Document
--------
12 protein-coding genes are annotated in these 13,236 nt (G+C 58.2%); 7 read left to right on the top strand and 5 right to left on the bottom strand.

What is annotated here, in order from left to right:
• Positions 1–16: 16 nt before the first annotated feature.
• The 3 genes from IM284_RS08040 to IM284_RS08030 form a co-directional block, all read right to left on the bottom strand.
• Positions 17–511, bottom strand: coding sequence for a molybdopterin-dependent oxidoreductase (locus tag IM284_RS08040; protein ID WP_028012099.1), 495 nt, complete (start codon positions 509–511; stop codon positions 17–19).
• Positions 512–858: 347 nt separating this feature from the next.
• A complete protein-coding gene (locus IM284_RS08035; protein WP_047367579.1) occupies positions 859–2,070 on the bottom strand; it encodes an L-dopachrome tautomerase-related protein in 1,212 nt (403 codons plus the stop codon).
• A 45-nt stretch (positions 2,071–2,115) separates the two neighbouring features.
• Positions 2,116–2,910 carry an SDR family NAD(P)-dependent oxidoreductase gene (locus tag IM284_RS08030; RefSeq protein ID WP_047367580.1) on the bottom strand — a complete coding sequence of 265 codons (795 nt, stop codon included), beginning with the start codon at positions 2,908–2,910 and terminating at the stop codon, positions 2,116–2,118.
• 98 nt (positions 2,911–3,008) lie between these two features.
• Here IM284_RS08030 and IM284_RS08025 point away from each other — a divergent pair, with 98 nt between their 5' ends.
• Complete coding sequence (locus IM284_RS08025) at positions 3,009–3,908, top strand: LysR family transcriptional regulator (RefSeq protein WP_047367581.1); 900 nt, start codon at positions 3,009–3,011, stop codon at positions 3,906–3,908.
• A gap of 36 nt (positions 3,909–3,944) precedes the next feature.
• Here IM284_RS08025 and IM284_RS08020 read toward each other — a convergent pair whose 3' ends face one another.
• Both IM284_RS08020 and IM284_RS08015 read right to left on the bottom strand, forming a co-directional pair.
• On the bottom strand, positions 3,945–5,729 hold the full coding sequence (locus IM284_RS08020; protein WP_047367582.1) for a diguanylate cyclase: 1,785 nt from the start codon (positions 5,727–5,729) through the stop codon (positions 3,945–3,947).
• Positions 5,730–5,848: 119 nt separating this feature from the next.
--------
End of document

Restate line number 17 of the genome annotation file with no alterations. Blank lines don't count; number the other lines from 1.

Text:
• Positions 5,730–5,848: 119 nt separating this feature from the next.